Following a chaotic sprawl of messy concept albums in 2012, Green Day returned to form in 2016 with the serviceable Revolution Radio. Hearing the band get back to their three-chord punk roots was refreshing, if the songs sometimes leaned generic. With their 13th studio album, Father of All..., the trio take an aggressive about-face into high-energy glam punk with the most danceable songs they've produced in their 30-plus-year run. Kicking off with the stomping title track (both the song and album also known as "Father of All Motherfuckers" in their uncensored form), Green Day inject a plethora of unfamiliar elements into their sound. Falsetto vocals, handclaps, and a chorus full of grimy hooks land the song somewhere between a speedy reworking of the two-chord riff from Jimi Hendrix's "Fire" and the most club-ready bands of the early-2000s rock revival. "Oh Yeah" calls on the chunky beat and snotty chorus of the Gary Glitter-penned Joan Jett hit "Do You Wanna Touch Me (Oh Yeah)," amping up the song's already glammy swagger. This style continues on the shuffling "Stab You in the Heart," the Clash-modeled "Graffitia," and the bouncy dance-pop of "Meet Me on the Roof." For all the power balladry, rock opera dabbling, and other sidebars of their long career, much of Father of All... is new territory for the group. Even moments that draw closer to past material like the slow-moving angst of "Junkies on a High" are enhanced by production experiments with vocal samples, piano parts, and electronic touches. Reveling in a sense of abandon, the album is a different kind of fun than we're used to from Green Day. It's also their most streamlined album to date, with ten songs clocking in at an economic 26 minutes and 16 seconds. Light years away from their slap-happy pop-punk beginnings, Green Day are watching the world burn from an air-conditioned dance floor on Father of All.... While the album doesn't deliver their most memorable songs, its wild glam experimentation and attitude-heavy performances show a band still seeking new thrills even decades in.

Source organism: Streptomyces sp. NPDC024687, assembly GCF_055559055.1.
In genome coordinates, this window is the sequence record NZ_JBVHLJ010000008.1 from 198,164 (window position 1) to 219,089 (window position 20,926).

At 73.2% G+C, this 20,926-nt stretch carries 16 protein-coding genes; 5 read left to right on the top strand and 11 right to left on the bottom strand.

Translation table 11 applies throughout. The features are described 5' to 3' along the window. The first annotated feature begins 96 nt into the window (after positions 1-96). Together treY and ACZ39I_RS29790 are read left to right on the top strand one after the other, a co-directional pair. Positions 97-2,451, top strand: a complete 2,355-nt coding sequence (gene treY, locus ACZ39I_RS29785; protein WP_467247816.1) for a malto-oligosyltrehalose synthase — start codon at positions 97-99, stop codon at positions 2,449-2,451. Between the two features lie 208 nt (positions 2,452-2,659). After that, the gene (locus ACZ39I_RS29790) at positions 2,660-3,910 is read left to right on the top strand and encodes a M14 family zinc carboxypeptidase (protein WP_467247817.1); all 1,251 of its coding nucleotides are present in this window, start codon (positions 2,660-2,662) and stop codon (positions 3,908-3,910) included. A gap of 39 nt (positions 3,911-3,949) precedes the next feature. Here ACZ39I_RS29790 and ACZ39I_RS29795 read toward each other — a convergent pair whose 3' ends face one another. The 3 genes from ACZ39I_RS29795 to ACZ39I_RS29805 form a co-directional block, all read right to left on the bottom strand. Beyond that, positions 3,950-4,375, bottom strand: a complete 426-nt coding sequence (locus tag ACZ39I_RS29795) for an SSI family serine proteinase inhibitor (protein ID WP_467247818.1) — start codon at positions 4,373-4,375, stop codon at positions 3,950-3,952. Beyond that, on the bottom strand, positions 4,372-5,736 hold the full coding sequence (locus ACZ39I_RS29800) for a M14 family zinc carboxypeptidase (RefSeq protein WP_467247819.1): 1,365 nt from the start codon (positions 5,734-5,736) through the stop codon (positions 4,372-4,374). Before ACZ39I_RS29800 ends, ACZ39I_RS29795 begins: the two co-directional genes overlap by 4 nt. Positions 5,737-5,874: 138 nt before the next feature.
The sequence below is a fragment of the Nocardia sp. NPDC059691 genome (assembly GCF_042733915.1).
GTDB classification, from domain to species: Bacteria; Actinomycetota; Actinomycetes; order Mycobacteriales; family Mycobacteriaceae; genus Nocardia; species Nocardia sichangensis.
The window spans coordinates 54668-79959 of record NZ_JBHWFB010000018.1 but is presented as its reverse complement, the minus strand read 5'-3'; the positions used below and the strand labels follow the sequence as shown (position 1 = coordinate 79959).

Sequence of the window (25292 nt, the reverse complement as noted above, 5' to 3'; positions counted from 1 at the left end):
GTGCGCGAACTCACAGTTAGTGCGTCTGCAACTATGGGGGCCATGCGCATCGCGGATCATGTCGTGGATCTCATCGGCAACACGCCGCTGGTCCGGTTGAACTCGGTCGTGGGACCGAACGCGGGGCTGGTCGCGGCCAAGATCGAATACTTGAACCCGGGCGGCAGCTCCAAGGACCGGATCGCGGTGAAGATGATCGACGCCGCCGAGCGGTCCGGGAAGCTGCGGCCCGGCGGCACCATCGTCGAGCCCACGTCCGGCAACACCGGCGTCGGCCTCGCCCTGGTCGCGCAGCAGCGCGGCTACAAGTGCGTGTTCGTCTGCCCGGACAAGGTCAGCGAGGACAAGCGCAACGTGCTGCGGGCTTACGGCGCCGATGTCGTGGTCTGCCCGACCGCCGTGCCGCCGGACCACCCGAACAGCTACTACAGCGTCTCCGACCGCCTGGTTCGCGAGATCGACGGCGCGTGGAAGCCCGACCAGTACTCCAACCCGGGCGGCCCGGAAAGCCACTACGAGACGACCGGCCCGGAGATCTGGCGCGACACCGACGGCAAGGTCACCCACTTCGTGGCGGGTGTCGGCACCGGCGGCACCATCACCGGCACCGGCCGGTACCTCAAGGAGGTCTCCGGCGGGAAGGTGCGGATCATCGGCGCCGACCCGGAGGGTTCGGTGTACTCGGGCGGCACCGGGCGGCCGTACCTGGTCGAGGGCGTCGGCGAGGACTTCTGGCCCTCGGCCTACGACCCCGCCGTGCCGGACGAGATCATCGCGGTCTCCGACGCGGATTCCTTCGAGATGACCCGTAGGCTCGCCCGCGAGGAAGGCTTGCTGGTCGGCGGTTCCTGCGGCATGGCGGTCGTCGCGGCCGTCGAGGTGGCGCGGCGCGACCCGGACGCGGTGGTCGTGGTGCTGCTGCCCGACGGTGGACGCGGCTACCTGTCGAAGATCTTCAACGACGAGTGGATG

Father of All... Review
by Fred Thomas